19815 Bay Branch Rd
Andalusia, Alabama 36420
(334) 222-2523
HELPLINE: 1-877-530-0002



Facebook    

 

SCAMHC is an approved Mental Health site for the National Health Service Corps Loan Repayment program.  Find out the program details and see if you qualify by visiting: http://nhsc.hrsa.gov/

SCAMHC is an Equal Opportunity Provider and Employer and maintains a Drug-Free Workplace

 

 

 

 


powered by centersite dot net
Alzheimers Disease and other Cognitive Disorders
Resources
Basic Information
Introduction & Causes of Cognitive DisordersDementiaAlzheimer's DiseaseOther Cognitive DisordersDementia Coping Skills & Behavior ManagementTraumatic Brain Injury (TBI)Conclusion and Resources
More InformationLatest News
Too Much Napping May Signal Alzheimer'sDepression, Alzheimer's Might Be Part of Same Process in Some Aging Brains: StudyStay Social to Help Cut Your Odds of DementiaBlood Test May Spot Brain Changes of Early Alzheimer'sClues to Why Women Have Higher Odds for Alzheimer'sA New and Better Way to 'Stage' Alzheimer's Patients?At Risk for Alzheimer's? Exercise Might Help Keep It at BayHealthy Living Can Cut Odds for Alzheimer's in People at Genetic RiskHormone Treatment for Prostate Cancer Linked to Heightened Alzheimer's RiskAlzheimer's Genes Might Show Effects in Your 20sWidely Prescribed Class of Meds Might Raise Dementia RiskCancer Survivors May Have Lower Odds for DementiaCommon Blood Pressure Med Might Help Fight Alzheimer'sEducation, Intelligence Might Protect Your BrainOpioids Put Alzheimer's Patients at Risk of Pneumonia: StudyFor Some, Trouble Tracking Finances Could Be Sign of DementiaIt's Never Too Late for New Brain CellsHigh LDL Cholesterol Tied to Early-Onset Alzheimer'sDoes Hormone Therapy for Prostate Cancer Raise Dementia Risk?Could Alzheimer's Spread Like Infection Throughout the Brain?Newly Discovered Illness May Cause Nearly 1 in 5 Dementias, Experts SayFinancial Scammers Often Prey on People With Early DementiaMore Alzheimer's Drug Trial Failures: Are Researchers on the Wrong Track?Gum Disease Shows Possible Links to Alzheimer'sBrain Scans Spot, Track Alzheimer'sFewer Periods May Mean Higher Dementia RiskOnly Spoken Words Processed in Newly Discovered Brain RegionRate of U.S. Deaths Tied to Dementia Has More Than DoubledEven Distant Relatives' History Could Up Your Alzheimer's RiskHealthy Diet Might Not Lower Dementia RiskDementia May Strike Differently, Depending on RaceHormone Therapy Linked to Slight Rise in Alzheimer's RiskSleep Apnea May Be Linked With Alzheimer's MarkerScientists Find 5 New Genes That Sway Alzheimer's RiskActive Brain and Body Are Powerful Weapons Against DementiaAre Hearing Loss, Mental Decline Related?Education No Match Against Alzheimer'sCould Gut Bacteria Be Linked to Dementia Risk?Plunging Temperatures a Threat to People With Alzheimer'sBlood Test Might Yield Early Warning of Alzheimer'sFrailty a Risk Factor for DementiaAHA: Blood Pressure May Explain Higher Dementia Risk in BlacksSleep Patterns May Offer Clues to Alzheimer'sDoes Alzheimer's Unfold Differently in Black Patients?Health Tip: Caring for a Person With Alzheimer'sCan Alzheimer's Be Spread? Mouse Study Hints It's PossibleDoctors' Office Dementia Tests Are Often Wrong: StudyAlzheimer's Vaccine Shows Promise in MiceKey Strategies When Caring for a Loved One With DementiaFor Down Syndrome Adults, Death and Dementia Often Come Together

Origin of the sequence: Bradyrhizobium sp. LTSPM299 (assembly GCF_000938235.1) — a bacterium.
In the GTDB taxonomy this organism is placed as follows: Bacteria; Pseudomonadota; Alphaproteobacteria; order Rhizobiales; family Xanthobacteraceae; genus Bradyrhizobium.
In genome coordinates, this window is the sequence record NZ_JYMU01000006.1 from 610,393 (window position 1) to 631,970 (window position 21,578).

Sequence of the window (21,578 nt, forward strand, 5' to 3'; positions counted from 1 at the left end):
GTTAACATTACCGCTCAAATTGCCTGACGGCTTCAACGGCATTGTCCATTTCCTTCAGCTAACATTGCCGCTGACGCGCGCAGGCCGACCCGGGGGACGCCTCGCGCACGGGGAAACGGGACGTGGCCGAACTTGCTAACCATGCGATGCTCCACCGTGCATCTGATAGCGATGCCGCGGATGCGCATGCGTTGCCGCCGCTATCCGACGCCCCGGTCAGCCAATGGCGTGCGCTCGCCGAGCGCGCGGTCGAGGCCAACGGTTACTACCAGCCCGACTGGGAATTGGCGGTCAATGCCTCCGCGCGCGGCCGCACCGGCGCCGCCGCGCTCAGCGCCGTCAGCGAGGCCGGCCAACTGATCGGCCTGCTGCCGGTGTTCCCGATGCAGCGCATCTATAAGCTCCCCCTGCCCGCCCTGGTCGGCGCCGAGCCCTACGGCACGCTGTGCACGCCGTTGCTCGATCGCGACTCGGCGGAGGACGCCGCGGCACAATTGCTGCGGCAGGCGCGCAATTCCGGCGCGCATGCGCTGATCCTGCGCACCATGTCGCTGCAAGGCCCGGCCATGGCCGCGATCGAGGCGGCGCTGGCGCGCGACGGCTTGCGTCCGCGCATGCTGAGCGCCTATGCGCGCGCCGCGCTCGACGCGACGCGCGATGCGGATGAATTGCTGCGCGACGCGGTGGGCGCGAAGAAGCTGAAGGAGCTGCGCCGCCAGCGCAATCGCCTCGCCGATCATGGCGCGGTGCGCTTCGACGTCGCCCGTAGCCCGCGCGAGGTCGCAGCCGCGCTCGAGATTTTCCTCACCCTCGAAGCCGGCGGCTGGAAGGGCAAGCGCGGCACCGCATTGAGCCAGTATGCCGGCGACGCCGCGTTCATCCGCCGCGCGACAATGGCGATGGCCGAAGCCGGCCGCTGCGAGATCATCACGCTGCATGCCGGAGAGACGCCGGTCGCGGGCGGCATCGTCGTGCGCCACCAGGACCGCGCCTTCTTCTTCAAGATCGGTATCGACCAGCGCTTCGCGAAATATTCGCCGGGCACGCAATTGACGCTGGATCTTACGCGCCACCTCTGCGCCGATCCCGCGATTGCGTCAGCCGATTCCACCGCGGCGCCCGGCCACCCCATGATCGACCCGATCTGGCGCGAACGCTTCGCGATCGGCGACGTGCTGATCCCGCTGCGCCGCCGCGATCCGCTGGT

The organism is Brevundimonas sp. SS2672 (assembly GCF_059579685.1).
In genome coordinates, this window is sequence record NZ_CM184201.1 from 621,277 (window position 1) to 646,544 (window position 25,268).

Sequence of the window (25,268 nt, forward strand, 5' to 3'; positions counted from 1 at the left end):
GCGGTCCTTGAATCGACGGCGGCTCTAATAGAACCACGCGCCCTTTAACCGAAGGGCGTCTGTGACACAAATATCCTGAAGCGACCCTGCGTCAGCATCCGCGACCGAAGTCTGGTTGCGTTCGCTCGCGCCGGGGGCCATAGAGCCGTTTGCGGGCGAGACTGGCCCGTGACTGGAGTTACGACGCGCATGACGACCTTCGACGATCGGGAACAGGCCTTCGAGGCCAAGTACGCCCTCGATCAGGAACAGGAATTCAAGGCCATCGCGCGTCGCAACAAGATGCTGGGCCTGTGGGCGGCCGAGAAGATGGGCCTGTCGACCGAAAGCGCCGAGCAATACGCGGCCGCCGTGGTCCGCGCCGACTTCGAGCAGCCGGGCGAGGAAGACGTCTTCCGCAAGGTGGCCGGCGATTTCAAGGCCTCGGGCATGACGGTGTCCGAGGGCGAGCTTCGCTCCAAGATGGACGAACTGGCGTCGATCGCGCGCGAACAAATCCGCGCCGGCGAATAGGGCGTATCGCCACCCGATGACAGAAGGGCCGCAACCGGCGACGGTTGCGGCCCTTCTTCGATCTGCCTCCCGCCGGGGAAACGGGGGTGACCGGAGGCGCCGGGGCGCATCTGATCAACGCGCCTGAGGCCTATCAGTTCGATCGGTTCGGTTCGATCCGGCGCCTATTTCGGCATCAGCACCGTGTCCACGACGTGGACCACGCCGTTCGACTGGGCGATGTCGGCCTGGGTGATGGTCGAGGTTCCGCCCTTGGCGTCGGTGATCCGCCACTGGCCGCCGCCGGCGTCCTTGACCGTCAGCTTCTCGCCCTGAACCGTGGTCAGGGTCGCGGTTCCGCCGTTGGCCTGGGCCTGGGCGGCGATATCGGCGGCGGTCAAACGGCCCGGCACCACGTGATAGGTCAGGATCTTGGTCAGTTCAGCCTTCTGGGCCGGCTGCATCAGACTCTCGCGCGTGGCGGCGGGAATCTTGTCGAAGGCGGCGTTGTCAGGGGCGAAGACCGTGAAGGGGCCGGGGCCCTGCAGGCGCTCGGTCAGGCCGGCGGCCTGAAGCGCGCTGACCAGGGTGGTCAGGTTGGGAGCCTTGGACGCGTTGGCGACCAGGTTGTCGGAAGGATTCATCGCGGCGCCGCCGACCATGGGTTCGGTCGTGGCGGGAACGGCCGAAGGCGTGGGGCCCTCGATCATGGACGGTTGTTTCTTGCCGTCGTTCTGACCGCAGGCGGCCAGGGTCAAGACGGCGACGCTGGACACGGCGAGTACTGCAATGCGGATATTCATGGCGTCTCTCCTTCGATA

Questions and AnswersVideosLinksBook Reviews
Related Topics

Aging & Geriatrics
Memory Problems
Elder Care

Map of Mouse Hippocampus Could Be Weapon Against Alzheimer's

HealthDay News
by -- Robert Preidt
Updated: Oct 17th 2018

new article illustration

WEDNESDAY, Oct. 17, 2018 (HealthDay News) -- A precision map of a part of the brain of the lowly mouse could be a potent new research tool against Alzheimer's, researchers say.

The highly detailed look at the mouse hippocampus should provide new insight into a range of brain diseases in humans, according to the research team from the University of Southern California.

That's because the mouse brain is organized similar to the human brain, explained lead investigator Michael Bienkowski, a researcher at the university's Institute for Neuroimaging and Informatics.

The new map "totally changes our understanding by combining a wiring diagram with gene expression of the mouse hippocampus," he said in a university news release.

"We see it doing different things, and this gives us a new way to understand how the whole thing works together. This should have a very profound and broad impact," Bienkowski said.

The human hippocampus is shaped like a seahorse and resides at the base of the brain. It stores memories, regulates emotions and aids in navigation, and it's also the first part of the brain affected by Alzheimer's disease. Hippocampus degeneration can also cause epilepsy and other diseases, the study authors explained.

In the new study, Bienkowski his and colleagues used fluorescent tracers and 3-D animation to reveal the structures, nerve connections and functions of the mouse hippocampus.

"Like a new atlas, we've constructed the most detailed diagram of the hippocampus to date," he said. "With a better map, we can see each region and how it functions. A better map is a resource scientists can use to better understand the hippocampus and how its degeneration leads to diseases."

Alzheimer's remains the sixth leading cause of death among older people in the United States, claiming about 93,500 lives each year. There is no cure for the disease.

The study was funded by the U.S. National Institutes of Health and was published Oct. 8 in the journal Nature Neuroscience.

More information

The U.S. National Institute on Aging has more about Alzheimer's disease.